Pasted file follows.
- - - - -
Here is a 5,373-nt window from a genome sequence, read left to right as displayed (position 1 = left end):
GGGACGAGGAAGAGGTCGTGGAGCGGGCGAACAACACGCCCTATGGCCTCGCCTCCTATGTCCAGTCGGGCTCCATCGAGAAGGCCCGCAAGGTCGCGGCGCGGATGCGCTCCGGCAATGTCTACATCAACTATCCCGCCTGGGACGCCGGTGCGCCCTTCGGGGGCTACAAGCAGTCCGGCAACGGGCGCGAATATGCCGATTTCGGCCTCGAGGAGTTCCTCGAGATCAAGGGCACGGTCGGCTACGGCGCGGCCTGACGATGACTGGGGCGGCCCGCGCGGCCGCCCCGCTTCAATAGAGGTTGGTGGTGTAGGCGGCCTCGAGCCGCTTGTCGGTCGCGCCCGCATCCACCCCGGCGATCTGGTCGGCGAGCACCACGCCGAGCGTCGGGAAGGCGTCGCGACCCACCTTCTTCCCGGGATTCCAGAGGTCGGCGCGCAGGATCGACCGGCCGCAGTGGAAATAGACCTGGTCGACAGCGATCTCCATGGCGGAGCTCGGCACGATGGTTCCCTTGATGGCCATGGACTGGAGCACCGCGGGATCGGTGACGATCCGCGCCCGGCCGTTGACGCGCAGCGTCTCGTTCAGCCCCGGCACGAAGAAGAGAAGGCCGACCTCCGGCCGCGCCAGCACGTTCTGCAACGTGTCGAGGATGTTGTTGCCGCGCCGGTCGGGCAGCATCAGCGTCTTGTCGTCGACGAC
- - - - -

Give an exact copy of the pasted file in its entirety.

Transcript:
Here is a 5,373-nt window from a genome sequence, read left to right as displayed (position 1 = left end):
GGGACGAGGAAGAGGTCGTGGAGCGGGCGAACAACACGCCCTATGGCCTCGCCTCCTATGTCCAGTCGGGCTCCATCGAGAAGGCCCGCAAGGTCGCGGCGCGGATGCGCTCCGGCAATGTCTACATCAACTATCCCGCCTGGGACGCCGGTGCGCCCTTCGGGGGCTACAAGCAGTCCGGCAACGGGCGCGAATATGCCGATTTCGGCCTCGAGGAGTTCCTCGAGATCAAGGGCACGGTCGGCTACGGCGCGGCCTGACGATGACTGGGGCGGCCCGCGCGGCCGCCCCGCTTCAATAGAGGTTGGTGGTGTAGGCGGCCTCGAGCCGCTTGTCGGTCGCGCCCGCATCCACCCCGGCGATCTGGTCGGCGAGCACCACGCCGAGCGTCGGGAAGGCGTCGCGACCCACCTTCTTCCCGGGATTCCAGAGGTCGGCGCGCAGGATCGACCGGCCGCAGTGGAAATAGACCTGGTCGACAGCGATCTCCATGGCGGAGCTCGGCACGATGGTTCCCTTGATGGCCATGGACTGGAGCACCGCGGGATCGGTGACGATCCGCGCCCGGCCGTTGACGCGCAGCGTCTCGTTCAGCCCCGGCACGAAGAAGAGAAGGCCGACCTCCGGCCGCGCCAGCACGTTCTGCAACGTGTCGAGGATGTTGTTGCCGCGCCGGTCGGGCAGCATCAGCGTCTTGTCGTCGACGAC